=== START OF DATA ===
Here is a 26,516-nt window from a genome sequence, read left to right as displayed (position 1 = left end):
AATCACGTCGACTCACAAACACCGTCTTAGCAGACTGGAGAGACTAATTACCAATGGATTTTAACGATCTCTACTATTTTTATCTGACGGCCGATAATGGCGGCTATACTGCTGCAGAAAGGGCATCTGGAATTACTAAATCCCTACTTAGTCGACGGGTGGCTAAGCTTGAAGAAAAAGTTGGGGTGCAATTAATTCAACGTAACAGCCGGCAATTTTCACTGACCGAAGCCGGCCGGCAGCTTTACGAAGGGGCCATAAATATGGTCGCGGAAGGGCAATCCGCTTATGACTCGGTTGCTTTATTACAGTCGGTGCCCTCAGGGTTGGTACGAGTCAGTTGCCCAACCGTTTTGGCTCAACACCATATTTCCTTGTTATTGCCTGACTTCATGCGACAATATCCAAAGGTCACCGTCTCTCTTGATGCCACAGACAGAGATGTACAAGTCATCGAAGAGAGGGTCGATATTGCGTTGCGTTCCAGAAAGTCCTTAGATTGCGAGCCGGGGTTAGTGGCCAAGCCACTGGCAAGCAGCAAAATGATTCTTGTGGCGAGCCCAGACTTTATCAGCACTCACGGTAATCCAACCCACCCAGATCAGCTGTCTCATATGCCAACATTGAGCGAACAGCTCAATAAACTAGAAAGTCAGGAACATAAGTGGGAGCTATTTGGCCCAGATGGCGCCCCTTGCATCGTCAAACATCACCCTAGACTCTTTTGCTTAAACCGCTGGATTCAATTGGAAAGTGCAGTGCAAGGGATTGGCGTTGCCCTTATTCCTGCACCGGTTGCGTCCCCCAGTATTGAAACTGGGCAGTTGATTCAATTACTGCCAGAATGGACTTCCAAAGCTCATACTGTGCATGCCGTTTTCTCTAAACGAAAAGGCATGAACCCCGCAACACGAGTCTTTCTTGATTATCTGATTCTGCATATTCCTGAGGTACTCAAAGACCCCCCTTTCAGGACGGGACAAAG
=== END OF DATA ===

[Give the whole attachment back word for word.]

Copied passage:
Here is a 26,516-nt window from a genome sequence, read left to right as displayed (position 1 = left end):
AATCACGTCGACTCACAAACACCGTCTTAGCAGACTGGAGAGACTAATTACCAATGGATTTTAACGATCTCTACTATTTTTATCTGACGGCCGATAATGGCGGCTATACTGCTGCAGAAAGGGCATCTGGAATTACTAAATCCCTACTTAGTCGACGGGTGGCTAAGCTTGAAGAAAAAGTTGGGGTGCAATTAATTCAACGTAACAGCCGGCAATTTTCACTGACCGAAGCCGGCCGGCAGCTTTACGAAGGGGCCATAAATATGGTCGCGGAAGGGCAATCCGCTTATGACTCGGTTGCTTTATTACAGTCGGTGCCCTCAGGGTTGGTACGAGTCAGTTGCCCAACCGTTTTGGCTCAACACCATATTTCCTTGTTATTGCCTGACTTCATGCGACAATATCCAAAGGTCACCGTCTCTCTTGATGCCACAGACAGAGATGTACAAGTCATCGAAGAGAGGGTCGATATTGCGTTGCGTTCCAGAAAGTCCTTAGATTGCGAGCCGGGGTTAGTGGCCAAGCCACTGGCAAGCAGCAAAATGATTCTTGTGGCGAGCCCAGACTTTATCAGCACTCACGGTAATCCAACCCACCCAGATCAGCTGTCTCATATGCCAACATTGAGCGAACAGCTCAATAAACTAGAAAGTCAGGAACATAAGTGGGAGCTATTTGGCCCAGATGGCGCCCCTTGCATCGTCAAACATCACCCTAGACTCTTTTGCTTAAACCGCTGGATTCAATTGGAAAGTGCAGTGCAAGGGATTGGCGTTGCCCTTATTCCTGCACCGGTTGCGTCCCCCAGTATTGAAACTGGGCAGTTGATTCAATTACTGCCAGAATGGACTTCCAAAGCTCATACTGTGCATGCCGTTTTCTCTAAACGAAAAGGCATGAACCCCGCAACACGAGTCTTTCTTGATTATCTGATTCTGCATATTCCTGAGGTACTCAAAGACCCCCCTTTCAGGACGGGACAAAG